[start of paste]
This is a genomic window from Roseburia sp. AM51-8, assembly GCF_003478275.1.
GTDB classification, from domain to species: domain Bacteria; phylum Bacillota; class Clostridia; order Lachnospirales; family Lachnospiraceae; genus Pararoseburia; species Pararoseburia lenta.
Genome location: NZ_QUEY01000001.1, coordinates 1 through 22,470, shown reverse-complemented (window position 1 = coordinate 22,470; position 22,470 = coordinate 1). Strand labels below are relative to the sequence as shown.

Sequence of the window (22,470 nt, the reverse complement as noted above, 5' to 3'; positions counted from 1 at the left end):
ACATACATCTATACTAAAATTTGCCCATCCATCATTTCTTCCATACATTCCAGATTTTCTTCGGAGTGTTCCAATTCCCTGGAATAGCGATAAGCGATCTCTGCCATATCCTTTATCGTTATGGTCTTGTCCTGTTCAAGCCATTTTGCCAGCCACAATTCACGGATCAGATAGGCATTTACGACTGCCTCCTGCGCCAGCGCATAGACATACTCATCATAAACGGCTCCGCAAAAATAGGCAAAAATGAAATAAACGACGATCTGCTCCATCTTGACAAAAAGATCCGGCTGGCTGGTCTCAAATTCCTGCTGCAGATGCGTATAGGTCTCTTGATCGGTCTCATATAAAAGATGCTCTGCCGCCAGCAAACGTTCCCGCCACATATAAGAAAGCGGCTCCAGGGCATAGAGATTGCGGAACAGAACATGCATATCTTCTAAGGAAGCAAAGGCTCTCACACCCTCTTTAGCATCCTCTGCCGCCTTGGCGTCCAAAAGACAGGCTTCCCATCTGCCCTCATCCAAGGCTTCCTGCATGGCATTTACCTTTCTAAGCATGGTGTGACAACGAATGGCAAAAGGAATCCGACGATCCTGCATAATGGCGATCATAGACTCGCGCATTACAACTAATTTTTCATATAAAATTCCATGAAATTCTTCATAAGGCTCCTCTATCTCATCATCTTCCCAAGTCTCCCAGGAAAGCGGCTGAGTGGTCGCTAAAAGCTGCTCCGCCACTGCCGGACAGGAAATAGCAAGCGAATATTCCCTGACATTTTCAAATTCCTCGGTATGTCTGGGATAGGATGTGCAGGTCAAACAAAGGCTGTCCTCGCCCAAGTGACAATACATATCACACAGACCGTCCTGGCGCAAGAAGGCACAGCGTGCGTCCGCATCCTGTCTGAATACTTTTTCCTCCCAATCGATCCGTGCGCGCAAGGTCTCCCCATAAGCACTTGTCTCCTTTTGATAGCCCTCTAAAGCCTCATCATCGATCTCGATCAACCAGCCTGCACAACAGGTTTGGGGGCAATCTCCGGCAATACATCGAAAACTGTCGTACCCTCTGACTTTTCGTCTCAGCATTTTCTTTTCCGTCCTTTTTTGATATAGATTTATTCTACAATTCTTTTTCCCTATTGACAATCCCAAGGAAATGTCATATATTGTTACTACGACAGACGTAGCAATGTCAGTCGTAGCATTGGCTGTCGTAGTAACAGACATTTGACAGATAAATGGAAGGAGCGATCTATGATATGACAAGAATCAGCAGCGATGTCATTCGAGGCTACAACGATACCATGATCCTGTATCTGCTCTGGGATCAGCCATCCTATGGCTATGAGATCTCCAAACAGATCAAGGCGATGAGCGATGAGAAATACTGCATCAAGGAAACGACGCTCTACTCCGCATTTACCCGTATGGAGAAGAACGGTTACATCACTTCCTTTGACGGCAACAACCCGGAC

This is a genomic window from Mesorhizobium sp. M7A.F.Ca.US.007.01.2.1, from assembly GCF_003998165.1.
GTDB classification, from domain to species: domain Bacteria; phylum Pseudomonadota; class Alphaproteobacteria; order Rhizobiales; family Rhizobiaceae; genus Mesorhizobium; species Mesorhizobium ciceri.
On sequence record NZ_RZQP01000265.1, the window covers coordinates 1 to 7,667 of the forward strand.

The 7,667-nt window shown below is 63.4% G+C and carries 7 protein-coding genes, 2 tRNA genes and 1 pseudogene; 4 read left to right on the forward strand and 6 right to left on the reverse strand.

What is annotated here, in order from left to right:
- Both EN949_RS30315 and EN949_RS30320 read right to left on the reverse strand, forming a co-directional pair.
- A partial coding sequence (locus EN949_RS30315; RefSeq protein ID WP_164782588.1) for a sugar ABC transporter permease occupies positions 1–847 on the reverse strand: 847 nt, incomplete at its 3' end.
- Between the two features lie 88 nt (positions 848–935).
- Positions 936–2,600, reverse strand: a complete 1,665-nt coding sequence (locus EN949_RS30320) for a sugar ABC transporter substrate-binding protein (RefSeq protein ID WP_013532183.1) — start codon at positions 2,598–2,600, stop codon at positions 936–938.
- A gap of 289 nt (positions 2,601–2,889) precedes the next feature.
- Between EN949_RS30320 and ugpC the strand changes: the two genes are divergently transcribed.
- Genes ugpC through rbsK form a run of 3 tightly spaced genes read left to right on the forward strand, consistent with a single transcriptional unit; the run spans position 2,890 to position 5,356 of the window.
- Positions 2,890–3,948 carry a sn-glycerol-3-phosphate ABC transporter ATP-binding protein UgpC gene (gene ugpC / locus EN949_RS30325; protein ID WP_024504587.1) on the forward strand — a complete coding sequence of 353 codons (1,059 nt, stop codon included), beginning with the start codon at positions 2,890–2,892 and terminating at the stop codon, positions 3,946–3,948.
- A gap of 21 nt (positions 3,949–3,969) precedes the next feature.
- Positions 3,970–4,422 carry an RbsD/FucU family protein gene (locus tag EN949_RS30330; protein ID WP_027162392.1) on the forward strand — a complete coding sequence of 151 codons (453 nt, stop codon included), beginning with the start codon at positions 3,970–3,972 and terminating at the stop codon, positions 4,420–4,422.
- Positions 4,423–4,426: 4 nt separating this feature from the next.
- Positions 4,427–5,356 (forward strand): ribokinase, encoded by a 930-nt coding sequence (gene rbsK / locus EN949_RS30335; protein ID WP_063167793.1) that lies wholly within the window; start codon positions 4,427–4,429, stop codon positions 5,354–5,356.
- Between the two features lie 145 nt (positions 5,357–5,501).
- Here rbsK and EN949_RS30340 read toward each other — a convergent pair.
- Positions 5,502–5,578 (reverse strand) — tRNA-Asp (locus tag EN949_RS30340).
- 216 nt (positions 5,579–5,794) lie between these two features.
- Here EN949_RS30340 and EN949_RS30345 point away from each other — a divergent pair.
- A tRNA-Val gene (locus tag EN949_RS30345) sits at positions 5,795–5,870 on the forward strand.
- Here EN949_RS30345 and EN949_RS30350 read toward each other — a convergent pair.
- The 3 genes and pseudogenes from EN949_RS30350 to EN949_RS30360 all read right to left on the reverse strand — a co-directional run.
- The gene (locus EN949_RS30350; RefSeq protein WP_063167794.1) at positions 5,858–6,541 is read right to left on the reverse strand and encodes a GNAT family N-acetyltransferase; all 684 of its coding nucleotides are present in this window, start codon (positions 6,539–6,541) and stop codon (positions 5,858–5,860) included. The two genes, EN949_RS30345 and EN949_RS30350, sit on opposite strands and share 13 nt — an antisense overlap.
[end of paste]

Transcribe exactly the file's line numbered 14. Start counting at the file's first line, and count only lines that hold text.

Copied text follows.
- Positions 936–2,600, reverse strand: a complete 1,665-nt coding sequence (locus EN949_RS30320) for a sugar ABC transporter substrate-binding protein (RefSeq protein ID WP_013532183.1) — start codon at positions 2,598–2,600, stop codon at positions 936–938.